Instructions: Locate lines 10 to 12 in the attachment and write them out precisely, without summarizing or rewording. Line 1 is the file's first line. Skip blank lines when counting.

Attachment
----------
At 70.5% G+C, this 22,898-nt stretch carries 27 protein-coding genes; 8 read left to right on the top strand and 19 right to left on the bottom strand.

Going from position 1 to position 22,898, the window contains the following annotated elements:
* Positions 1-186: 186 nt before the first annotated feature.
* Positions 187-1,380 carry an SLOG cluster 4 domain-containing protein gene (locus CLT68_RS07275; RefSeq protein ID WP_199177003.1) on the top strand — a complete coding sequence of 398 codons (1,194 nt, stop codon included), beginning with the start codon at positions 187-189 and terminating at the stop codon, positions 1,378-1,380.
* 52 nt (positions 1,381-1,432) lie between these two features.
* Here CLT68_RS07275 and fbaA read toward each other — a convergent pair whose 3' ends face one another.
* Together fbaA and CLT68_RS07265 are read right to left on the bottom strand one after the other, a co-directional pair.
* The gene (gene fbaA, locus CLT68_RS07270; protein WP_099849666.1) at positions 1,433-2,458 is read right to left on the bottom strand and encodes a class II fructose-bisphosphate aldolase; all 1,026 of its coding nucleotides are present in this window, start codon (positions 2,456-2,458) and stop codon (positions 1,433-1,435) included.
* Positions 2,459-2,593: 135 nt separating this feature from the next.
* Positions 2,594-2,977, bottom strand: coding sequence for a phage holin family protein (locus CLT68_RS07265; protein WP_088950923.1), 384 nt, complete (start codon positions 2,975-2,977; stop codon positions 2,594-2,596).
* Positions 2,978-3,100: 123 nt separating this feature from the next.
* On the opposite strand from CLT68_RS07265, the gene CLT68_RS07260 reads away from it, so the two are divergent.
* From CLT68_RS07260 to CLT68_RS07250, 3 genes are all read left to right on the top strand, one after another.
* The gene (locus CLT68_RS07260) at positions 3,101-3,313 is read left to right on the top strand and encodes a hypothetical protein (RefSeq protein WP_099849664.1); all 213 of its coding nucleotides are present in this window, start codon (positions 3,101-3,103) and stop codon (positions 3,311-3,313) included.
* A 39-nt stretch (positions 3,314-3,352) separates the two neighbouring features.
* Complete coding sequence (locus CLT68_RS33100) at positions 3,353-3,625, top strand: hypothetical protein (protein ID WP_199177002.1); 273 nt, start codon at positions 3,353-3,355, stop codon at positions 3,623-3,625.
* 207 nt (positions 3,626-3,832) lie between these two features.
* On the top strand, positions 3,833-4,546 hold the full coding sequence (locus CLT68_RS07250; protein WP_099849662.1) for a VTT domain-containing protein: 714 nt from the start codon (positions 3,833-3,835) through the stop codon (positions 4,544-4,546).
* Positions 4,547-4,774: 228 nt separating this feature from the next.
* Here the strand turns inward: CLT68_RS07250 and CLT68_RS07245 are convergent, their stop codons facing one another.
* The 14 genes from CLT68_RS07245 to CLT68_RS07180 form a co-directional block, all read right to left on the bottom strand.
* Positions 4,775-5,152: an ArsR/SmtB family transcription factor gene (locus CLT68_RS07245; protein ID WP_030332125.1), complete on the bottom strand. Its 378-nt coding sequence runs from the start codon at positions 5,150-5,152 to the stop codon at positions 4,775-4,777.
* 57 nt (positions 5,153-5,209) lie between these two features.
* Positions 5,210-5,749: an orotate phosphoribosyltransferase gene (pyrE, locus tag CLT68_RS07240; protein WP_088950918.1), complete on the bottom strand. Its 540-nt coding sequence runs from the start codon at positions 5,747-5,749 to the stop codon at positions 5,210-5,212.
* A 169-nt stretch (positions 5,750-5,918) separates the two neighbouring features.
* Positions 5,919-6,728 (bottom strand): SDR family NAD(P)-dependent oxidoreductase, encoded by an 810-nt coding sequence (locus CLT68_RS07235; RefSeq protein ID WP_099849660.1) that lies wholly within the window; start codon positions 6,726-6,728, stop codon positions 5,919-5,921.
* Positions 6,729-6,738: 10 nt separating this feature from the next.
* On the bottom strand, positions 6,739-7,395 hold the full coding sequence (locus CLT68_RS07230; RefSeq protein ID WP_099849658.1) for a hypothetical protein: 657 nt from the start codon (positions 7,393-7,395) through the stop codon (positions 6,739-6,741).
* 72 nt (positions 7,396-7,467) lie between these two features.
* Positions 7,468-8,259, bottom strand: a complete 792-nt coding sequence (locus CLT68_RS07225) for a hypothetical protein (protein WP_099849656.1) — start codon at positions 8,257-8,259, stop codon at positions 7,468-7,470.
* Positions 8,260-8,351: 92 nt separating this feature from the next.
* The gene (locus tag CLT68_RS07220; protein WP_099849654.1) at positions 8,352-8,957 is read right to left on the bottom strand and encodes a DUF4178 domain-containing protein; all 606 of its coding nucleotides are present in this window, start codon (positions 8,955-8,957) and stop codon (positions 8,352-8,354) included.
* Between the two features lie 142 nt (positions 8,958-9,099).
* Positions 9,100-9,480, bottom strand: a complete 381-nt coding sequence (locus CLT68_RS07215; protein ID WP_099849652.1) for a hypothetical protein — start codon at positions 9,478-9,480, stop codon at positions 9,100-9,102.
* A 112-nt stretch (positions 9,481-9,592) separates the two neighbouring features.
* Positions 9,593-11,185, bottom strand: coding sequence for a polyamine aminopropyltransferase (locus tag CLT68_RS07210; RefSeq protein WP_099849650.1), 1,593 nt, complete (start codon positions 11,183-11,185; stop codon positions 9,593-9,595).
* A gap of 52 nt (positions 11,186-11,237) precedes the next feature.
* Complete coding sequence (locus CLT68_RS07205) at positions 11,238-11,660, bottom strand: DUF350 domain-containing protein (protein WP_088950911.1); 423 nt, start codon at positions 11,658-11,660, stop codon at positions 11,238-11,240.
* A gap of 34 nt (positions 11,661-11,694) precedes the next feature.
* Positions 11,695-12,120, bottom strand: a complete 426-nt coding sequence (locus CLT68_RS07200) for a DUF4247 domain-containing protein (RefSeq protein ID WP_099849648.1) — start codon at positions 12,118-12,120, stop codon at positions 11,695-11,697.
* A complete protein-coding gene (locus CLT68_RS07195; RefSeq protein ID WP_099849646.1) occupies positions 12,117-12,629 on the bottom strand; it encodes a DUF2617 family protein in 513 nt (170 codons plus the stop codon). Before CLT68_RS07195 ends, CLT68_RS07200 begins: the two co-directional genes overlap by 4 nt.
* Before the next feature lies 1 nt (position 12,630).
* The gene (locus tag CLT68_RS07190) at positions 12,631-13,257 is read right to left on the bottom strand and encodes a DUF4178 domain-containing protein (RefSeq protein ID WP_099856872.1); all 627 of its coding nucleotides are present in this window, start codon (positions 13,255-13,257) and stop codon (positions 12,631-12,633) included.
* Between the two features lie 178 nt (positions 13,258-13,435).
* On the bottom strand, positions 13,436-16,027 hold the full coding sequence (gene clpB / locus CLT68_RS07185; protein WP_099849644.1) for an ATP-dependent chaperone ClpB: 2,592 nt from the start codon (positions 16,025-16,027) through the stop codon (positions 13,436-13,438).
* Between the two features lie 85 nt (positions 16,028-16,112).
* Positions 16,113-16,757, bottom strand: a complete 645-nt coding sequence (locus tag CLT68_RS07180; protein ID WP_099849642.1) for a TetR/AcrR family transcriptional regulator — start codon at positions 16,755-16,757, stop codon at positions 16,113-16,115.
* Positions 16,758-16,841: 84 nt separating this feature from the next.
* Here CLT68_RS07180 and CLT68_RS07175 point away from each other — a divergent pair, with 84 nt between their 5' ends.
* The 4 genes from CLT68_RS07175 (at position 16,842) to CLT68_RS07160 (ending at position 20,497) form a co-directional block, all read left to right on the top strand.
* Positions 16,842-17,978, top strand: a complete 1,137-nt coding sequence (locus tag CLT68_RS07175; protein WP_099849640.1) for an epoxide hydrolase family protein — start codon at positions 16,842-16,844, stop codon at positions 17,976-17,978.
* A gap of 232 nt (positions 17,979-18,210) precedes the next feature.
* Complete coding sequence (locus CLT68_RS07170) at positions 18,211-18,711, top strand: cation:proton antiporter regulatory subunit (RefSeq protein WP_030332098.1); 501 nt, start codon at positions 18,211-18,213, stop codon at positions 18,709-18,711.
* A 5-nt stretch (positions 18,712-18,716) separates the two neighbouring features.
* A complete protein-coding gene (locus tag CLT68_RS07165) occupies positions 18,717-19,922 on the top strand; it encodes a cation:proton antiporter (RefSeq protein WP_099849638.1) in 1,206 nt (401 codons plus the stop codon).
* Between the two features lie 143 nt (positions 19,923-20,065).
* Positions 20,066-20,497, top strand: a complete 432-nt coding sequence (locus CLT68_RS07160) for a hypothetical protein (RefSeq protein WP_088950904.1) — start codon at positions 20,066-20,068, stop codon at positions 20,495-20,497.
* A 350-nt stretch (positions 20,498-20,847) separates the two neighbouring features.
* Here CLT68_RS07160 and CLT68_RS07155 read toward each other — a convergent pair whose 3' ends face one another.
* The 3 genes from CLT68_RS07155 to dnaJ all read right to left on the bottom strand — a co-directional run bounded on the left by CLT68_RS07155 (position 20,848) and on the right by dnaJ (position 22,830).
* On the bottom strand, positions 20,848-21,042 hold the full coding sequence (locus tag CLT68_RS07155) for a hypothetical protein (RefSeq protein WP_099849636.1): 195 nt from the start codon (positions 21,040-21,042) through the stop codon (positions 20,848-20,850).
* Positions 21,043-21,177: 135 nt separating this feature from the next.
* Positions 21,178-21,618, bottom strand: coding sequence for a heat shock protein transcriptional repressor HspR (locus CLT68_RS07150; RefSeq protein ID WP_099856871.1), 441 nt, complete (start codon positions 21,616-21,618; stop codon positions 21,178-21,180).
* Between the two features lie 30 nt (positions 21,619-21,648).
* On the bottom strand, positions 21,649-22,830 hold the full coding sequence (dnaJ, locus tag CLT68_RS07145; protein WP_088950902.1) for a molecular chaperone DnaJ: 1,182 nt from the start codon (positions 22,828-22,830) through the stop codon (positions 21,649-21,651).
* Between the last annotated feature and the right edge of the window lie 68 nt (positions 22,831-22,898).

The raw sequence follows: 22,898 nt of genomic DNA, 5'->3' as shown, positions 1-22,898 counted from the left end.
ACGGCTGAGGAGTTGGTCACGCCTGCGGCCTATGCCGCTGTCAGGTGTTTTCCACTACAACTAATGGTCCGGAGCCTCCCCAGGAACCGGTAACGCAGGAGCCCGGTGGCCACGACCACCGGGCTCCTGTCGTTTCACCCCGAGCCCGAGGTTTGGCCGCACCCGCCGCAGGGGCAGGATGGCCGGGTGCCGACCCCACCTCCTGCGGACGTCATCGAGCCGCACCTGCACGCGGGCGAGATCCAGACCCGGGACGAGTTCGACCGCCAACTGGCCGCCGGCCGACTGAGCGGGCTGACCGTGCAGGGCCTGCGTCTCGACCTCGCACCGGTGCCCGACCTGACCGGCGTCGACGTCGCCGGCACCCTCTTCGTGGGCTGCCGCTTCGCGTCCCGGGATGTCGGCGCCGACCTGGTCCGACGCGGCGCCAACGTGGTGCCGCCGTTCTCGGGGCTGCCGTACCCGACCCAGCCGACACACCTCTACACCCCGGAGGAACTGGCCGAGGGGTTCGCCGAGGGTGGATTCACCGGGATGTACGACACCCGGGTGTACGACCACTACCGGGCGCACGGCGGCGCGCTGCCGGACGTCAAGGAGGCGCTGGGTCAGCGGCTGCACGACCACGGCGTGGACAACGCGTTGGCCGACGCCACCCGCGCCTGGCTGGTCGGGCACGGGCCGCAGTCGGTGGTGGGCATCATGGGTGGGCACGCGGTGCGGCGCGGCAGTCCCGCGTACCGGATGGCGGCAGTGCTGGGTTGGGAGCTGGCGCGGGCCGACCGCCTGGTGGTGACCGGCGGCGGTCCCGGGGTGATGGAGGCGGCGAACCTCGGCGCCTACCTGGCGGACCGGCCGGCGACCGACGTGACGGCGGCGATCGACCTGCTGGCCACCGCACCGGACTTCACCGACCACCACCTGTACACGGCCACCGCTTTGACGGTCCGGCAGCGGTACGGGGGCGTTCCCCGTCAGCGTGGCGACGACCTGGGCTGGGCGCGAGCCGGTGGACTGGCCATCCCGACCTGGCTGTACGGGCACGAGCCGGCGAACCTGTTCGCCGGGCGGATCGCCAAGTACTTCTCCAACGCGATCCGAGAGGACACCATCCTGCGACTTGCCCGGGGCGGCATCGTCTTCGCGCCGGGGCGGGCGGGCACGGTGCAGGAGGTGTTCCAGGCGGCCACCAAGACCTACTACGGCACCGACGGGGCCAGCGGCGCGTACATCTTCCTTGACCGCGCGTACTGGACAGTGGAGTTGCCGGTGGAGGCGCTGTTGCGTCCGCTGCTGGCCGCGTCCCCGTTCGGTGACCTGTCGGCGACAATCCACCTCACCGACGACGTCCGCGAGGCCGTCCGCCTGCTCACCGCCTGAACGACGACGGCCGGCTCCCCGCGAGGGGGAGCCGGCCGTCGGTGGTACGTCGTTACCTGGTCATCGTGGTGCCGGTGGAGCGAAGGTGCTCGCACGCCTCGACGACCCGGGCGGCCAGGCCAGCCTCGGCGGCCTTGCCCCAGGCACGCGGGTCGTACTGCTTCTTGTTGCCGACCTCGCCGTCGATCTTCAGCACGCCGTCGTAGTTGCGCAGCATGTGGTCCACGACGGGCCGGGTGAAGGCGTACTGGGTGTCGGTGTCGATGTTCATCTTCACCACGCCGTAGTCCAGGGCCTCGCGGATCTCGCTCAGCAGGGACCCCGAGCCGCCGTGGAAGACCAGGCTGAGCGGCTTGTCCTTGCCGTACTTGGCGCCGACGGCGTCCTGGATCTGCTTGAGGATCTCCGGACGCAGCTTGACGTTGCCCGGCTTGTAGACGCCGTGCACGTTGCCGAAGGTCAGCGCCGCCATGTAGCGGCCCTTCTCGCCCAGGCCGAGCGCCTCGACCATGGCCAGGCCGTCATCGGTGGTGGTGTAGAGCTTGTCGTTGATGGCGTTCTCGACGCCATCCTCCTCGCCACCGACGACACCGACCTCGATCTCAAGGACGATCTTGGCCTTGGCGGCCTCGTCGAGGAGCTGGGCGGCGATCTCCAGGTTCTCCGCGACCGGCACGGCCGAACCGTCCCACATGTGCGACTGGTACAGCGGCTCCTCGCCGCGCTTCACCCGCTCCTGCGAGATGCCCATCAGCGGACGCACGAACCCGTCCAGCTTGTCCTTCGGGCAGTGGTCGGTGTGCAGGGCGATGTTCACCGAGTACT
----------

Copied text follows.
* Positions 2,594-2,977, bottom strand: coding sequence for a phage holin family protein (locus CLT68_RS07265; protein WP_088950923.1), 384 nt, complete (start codon positions 2,975-2,977; stop codon positions 2,594-2,596).
* Positions 2,978-3,100: 123 nt separating this feature from the next.
* On the opposite strand from CLT68_RS07265, the gene CLT68_RS07260 reads away from it, so the two are divergent.